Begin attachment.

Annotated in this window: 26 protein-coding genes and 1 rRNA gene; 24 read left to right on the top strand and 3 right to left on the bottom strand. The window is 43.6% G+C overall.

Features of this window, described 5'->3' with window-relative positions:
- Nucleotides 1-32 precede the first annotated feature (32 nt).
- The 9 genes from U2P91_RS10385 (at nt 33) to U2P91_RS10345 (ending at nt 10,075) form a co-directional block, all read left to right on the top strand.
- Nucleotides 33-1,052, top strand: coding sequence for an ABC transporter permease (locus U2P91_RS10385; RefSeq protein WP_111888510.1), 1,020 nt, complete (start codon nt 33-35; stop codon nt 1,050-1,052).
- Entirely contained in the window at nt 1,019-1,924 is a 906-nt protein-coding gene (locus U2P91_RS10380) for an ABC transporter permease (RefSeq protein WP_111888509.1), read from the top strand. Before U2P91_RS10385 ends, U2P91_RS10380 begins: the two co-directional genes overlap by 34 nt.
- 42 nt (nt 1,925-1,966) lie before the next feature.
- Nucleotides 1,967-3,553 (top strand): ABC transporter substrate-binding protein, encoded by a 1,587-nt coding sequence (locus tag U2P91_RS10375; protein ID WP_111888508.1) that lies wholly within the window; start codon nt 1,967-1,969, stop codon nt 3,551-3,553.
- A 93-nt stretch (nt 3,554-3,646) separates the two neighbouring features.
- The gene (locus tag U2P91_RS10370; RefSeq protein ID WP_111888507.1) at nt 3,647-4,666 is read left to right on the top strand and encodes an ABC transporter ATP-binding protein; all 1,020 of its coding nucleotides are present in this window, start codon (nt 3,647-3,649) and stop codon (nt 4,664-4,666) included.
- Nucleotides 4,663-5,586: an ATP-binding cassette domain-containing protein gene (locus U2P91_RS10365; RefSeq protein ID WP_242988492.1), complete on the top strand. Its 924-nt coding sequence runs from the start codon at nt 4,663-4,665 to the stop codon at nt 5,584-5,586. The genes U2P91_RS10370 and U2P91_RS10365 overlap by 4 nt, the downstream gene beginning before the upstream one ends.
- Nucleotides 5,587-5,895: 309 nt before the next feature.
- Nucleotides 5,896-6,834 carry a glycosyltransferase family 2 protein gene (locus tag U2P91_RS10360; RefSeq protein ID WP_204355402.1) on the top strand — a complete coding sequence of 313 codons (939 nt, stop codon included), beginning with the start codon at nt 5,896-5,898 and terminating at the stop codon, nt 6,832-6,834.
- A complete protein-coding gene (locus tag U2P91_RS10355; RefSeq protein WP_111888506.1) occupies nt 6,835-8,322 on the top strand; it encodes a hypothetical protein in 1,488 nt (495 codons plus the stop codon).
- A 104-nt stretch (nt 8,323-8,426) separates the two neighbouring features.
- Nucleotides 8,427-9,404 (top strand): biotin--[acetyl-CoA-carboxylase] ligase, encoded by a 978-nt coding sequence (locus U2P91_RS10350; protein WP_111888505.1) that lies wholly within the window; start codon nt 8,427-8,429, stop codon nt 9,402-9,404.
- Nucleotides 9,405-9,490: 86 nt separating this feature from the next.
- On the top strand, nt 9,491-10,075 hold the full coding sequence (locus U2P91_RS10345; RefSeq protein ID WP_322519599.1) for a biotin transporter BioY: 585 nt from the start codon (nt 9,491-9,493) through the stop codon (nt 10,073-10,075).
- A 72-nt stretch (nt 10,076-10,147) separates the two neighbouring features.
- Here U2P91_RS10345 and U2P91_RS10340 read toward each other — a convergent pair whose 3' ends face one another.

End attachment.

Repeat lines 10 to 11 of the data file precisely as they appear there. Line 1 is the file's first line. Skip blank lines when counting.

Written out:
- The gene (locus tag U2P91_RS10370; RefSeq protein ID WP_111888507.1) at nt 3,647-4,666 is read left to right on the top strand and encodes an ABC transporter ATP-binding protein; all 1,020 of its coding nucleotides are present in this window, start codon (nt 3,647-3,649) and stop codon (nt 4,664-4,666) included.
- Nucleotides 4,663-5,586: an ATP-binding cassette domain-containing protein gene (locus U2P91_RS10365; RefSeq protein ID WP_242988492.1), complete on the top strand. Its 924-nt coding sequence runs from the start codon at nt 4,663-4,665 to the stop codon at nt 5,584-5,586. The genes U2P91_RS10370 and U2P91_RS10365 overlap by 4 nt, the downstream gene beginning before the upstream one ends.